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De Muro v. Janeczek

New Jersey Superior Court, Law Division

Decided: March 22, 1949.


Civil action.

Davidson, A.j.s.c.


[2 NJSuper Page 572]

This proceeding in lieu of prerogative writ, submitted to the Court for determination upon an agreed Stipulation of Facts, seeks to test title to the office of City Treasurer of the City of Passaic.

Plaintiff's predecessor in office, one La Porte, was appointed on June 10, 1936, for a term of three years, and thereafter, on June 27, 1939, he was appointed for a term ending on the third Tuesday of May, 1943, which term, incidentally, was illegally in excess of that fixed by law. La Porte received no further appointment, but held over until he resigned on June 15, 1946.

On June 17, 1946, plaintiff, De Muro, was appointed "for the term prescribed by law" and performed the duties of his office until December 31, 1948, when he was replaced by defendant, Janeczek, who on that day was appointed to the office "for the term prescribed by law, * * * the said appointment shall be effective as of January 1, 1948 and shall terminate on December 31, 1950."

It is conceded that the ordinance fixed the term of the City Treasurer at three years, and plaintiff, therefore, contends that the term of office under his appointment of June 17, 1946 will not expire until June 17, 1949. Defendant contends that the prescribed three-year term related to the office of City Treasurer, and not to the incumbent thereof, that La Porte's resignation of June 15, 1946 left only a vacancy in a term which expired on June 30, 1948, and that plaintiff's appointment on June 17, 1946 was for the unexpired portion of the term only. Defendant further contends, in the alternative, that under plaintiff's appointment of June 17, 1946, his term ended on December 31, 1946, and accordingly, defendant's appointment on that same day was valid.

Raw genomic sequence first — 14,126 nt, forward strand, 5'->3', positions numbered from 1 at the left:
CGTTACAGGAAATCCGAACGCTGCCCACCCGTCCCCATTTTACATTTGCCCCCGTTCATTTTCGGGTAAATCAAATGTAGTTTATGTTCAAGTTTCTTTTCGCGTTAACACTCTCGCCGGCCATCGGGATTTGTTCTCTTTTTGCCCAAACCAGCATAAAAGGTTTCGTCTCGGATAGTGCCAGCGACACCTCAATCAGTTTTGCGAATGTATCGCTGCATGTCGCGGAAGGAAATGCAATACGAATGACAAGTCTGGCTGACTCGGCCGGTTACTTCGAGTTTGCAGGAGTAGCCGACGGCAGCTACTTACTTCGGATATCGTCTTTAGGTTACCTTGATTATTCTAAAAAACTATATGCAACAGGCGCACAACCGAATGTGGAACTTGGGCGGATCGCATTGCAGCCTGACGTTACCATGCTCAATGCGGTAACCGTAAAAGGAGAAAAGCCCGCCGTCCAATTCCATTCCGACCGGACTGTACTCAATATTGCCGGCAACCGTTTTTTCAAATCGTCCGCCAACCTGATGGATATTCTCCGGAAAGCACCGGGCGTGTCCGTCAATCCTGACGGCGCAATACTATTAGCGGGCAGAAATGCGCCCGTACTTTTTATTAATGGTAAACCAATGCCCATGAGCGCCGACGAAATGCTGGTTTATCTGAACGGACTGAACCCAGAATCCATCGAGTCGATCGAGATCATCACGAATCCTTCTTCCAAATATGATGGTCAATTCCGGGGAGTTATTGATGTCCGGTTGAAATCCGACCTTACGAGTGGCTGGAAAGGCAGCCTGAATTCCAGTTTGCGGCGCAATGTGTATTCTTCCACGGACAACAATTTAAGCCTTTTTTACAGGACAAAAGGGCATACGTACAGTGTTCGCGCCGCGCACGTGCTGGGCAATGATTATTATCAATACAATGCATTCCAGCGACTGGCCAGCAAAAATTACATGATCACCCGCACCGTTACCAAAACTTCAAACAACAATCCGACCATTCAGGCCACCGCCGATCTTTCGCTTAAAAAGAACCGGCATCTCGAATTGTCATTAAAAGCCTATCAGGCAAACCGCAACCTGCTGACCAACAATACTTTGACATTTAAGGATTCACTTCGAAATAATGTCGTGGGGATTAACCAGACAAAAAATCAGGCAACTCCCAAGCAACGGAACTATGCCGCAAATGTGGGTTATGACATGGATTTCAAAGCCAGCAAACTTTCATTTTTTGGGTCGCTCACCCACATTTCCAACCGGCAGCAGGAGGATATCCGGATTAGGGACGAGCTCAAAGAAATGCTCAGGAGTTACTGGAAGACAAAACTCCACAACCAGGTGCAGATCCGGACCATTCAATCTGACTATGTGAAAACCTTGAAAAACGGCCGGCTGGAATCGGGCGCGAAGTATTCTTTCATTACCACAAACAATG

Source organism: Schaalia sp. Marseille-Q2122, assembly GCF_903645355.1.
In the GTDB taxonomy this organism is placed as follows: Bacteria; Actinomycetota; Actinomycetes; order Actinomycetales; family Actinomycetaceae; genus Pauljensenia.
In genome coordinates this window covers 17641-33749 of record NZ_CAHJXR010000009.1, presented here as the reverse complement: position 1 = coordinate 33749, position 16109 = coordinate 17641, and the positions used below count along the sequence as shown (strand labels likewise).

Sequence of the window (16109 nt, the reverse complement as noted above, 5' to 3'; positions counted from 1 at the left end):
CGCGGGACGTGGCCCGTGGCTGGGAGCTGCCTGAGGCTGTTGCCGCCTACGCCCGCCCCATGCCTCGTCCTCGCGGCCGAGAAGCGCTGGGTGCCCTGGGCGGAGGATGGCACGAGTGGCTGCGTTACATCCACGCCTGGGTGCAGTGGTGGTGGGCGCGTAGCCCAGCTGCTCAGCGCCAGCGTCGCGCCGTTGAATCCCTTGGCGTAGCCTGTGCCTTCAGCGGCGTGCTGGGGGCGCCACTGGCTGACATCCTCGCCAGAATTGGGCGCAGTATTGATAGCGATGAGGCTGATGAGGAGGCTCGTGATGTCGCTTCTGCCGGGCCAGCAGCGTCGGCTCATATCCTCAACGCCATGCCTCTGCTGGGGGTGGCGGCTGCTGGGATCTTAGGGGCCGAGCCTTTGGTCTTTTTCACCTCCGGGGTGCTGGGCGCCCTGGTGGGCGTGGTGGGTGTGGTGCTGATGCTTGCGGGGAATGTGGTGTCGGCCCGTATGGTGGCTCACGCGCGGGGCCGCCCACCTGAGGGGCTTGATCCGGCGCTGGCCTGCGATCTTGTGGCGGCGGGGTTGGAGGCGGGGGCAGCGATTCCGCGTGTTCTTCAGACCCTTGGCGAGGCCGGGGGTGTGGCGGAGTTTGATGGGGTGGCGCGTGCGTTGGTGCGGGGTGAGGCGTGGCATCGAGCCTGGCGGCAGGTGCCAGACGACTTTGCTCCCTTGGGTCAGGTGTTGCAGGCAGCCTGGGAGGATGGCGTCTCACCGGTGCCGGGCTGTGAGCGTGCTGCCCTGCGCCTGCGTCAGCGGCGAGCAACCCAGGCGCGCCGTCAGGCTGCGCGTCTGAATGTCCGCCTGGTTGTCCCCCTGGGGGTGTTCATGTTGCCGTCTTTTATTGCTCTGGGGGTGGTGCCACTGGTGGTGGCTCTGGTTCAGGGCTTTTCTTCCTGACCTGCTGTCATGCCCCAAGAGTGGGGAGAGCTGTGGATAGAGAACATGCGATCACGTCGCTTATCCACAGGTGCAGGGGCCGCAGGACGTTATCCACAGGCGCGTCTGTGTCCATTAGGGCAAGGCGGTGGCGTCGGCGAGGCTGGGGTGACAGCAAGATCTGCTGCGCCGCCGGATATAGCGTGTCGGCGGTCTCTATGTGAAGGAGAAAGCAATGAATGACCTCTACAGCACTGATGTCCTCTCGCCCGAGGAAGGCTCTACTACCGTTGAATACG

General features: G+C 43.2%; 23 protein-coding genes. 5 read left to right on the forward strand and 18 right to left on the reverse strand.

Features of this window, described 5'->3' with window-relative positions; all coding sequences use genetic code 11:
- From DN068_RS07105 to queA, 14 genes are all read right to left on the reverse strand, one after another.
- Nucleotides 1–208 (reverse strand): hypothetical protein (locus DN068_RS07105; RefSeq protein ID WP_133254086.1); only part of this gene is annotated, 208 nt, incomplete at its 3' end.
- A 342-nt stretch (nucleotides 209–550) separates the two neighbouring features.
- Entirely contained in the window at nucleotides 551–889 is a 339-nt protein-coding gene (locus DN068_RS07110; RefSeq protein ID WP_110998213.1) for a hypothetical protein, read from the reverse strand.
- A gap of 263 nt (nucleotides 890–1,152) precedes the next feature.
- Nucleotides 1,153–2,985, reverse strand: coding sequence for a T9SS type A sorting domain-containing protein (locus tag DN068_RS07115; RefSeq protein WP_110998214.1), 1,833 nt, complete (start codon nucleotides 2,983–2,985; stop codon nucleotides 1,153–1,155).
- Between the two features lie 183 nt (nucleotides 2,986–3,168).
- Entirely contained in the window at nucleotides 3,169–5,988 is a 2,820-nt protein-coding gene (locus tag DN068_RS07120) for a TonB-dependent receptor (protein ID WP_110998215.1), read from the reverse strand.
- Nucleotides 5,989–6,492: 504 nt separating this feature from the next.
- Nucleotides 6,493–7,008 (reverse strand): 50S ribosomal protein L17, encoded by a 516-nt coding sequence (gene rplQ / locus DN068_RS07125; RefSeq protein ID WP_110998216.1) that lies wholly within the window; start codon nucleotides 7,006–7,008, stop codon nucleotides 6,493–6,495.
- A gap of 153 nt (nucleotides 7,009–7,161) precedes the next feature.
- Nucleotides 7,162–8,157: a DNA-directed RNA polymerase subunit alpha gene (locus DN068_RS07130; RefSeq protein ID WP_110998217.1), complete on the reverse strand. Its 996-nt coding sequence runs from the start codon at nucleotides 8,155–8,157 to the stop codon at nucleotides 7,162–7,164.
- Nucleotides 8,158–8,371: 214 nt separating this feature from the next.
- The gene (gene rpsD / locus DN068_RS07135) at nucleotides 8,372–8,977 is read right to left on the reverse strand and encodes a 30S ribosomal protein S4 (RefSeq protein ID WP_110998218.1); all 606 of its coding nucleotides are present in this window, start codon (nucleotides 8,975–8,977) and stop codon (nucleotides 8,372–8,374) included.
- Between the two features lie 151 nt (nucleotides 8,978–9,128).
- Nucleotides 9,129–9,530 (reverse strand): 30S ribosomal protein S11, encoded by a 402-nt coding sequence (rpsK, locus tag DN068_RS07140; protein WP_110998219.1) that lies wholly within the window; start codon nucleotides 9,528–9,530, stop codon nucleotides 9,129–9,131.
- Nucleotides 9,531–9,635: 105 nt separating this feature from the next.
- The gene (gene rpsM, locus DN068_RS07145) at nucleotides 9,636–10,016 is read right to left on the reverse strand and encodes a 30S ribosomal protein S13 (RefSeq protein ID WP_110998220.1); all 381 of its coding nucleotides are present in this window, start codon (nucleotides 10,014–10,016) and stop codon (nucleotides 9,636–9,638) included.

It seems obvious that La Porte, after the expiration of his term, was merely a holdover in office, and so subject to displacement at any time at the pleasure of the proper appointing authority. The situation with respect to the appointments of plaintiff and defendant is controlled by R.S. 40:46-6, which provides that:

[2 NJSuper Page 573]

"The terms of office of all officers appointed or chosen by the mayor or other chief executive officer, or by the governing body of any municipality, except to fill vacancies, shall commence on January first of the year in which they are appointed, and continue for the respective terms fixed by law, when the term is for a definite period."

It is argued that this statute does not apply to commission-governed municipalities, but the act makes no such exclusion, and inconsistent prior legislation is impliedly repealed. In an analogous situation the Supreme Court held that "the act fixing the term of office of tax collectors in municipalities and prescribing a term of four years from date of election or appointment, impliedly repealed inconsistent prior legislation, particularly that providing for a different term and fixing the commencement of the term as January 1." Bircsak v. Novak , 123 N.J.L. 538.

As the appointments of both plaintiff and defendant were "for the term fixed by law," namely, three years, commencing, in accordance with the statute, on January first of the year of the appointment, it is my conclusion that the term of office of plaintiff, De Muro, commenced on January 1, 1946 and continued until December 31, 1948, and that the term of office of defendant, Janeczek, commenced on January 1, 1948 and will continue until December 31, 1950. Judgment, accordingly, for defendant.


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